Even though neither of us is Catholic, Kathy and I both admire how that faith urges its followers to give up something for Lent. Ergo, we decided this morning to reduce our voluminous daily sugar intake to one treat a day. Yes, that's playing a little fast and loose with the Lent rules, but we know from past "pact" experience that giving up sugar cold turkey is just setting us up for failure. So we'll allow ourselves a brownie, cupcake, or cookie every day. But just one. 

We agreed to be each other's accountability partner, and now our pact is public.

P.S. Kathy, if you're reading this—I hereby submit to the Sugar Pact rules that a McDonald's Shamrock Shake counts as one treat, even if it's a large. 

Monday, March 7, 2011

One Fun Summer

We aren't going anywhere for spring break. Again. As I look out the window at the freshly fallen snow (seriously?), I can't tell you how much I wish that we were flying someplace warm and sunny, where the kids could feel sand between their toes and I could doze off in a lounge chair while reading a trashy magazine.

Handmade women's cotton tunic top from One Fun Summer

If we had spring break plans, you can bet your britches I'd be buying one of these beautiful handmade tunics to bring along. They're made by one of my very best girlfriends—and a true New American Homemaker if there ever was one—Karen. She's a southern belle who grew up in Florida and now lives in Savannah with her handsome hubby and their three kids. She started making these tunics for herself about a year ago, and whenever she wore them out and about, she was besieged with women asking, "Where did you get that?" Smart and creative cookie that she is, she started her own business called One Fun Summer and sells her tunics on Etsy.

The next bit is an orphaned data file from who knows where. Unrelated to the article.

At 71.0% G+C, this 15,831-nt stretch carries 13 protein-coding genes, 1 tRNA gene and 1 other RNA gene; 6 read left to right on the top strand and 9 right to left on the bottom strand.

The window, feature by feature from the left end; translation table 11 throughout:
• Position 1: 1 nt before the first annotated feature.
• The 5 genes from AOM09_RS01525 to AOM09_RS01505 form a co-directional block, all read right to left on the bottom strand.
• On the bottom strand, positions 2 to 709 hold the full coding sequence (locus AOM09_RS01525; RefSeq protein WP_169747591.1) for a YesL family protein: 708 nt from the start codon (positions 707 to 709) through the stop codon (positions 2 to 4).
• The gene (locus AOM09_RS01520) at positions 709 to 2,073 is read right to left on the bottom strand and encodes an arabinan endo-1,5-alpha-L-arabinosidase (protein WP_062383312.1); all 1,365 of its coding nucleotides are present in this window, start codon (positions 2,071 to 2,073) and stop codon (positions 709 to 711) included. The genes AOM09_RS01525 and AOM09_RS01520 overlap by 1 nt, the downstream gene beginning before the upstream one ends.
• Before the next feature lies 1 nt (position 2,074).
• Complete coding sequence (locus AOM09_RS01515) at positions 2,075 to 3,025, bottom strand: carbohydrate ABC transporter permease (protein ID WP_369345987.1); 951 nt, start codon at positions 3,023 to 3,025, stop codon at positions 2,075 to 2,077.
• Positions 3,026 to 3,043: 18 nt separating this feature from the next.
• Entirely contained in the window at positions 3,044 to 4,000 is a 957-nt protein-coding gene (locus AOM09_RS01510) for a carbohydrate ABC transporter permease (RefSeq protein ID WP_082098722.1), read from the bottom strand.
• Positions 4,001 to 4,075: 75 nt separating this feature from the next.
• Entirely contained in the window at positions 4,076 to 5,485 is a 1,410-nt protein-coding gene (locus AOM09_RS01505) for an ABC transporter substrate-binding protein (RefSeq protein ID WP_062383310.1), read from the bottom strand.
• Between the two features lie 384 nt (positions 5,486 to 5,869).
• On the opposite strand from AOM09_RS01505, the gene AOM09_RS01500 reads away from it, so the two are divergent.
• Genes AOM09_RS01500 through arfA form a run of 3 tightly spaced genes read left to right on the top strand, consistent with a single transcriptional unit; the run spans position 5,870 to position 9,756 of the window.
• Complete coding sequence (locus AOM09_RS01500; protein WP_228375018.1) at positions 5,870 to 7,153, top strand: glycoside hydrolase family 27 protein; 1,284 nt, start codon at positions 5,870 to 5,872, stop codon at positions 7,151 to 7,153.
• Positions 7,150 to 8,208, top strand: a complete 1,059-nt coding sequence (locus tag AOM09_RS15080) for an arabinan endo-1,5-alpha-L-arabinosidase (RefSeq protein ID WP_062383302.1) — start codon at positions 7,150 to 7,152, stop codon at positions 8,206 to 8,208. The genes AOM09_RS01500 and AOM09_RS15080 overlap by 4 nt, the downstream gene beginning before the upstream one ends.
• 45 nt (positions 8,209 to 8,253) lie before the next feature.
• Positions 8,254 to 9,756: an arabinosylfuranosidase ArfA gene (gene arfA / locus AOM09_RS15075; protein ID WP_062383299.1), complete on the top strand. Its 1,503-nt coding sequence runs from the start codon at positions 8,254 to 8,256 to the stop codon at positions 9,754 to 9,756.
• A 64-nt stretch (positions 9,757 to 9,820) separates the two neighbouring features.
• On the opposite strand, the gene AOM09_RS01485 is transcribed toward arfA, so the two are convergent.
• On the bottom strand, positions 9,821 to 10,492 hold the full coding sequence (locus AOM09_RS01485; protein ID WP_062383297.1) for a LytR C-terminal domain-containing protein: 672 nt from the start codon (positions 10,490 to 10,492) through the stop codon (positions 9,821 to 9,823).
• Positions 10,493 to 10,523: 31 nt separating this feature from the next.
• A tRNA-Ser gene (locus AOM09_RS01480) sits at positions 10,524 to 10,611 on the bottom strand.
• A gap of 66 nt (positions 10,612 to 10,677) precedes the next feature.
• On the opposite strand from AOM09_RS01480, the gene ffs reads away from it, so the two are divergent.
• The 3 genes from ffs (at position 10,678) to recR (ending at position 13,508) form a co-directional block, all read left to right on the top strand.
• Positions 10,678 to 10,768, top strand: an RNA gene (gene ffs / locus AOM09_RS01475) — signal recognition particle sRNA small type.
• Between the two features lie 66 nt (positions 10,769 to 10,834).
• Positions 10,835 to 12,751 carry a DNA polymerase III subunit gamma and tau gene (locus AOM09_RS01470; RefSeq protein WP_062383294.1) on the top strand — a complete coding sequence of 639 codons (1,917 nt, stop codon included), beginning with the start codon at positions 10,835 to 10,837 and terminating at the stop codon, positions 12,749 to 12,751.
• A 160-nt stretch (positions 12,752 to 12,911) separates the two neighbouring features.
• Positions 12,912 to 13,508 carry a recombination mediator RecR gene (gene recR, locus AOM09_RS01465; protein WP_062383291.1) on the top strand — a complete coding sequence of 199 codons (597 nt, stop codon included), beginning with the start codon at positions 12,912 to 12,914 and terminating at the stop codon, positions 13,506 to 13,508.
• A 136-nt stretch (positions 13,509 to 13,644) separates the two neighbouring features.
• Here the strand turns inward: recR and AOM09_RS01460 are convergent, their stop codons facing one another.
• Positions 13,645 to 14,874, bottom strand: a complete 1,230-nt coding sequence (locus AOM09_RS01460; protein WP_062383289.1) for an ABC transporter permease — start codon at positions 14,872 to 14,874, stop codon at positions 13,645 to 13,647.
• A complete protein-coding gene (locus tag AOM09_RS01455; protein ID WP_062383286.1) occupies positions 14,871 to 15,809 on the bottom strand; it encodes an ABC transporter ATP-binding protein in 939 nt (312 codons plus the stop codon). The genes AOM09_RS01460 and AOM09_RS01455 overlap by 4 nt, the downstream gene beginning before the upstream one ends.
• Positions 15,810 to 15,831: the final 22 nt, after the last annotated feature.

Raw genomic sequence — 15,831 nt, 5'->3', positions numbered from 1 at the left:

If you're lucky enough to be warm-weather bound in a few weeks, or if you want to start dreaming of summer by putting one of these day brighteners in your closet, visit her site! Imagine pairing any of her adorable tunic tops with white jeans. Now imagine your freshly pedicured toes peeking out of cute sandals, your hair in a ponytail, sunglasses perched on top of your head, a cute straw bag slung over your shoulder, and a Starbucks iced green tea latte in your hand while you peruse the hanging baskets at the farmers market. Sigh. Who's ready for summer?

Handmade women's tunic dress from One Fun Summer

Friday, March 4, 2011

Handprint Bouquet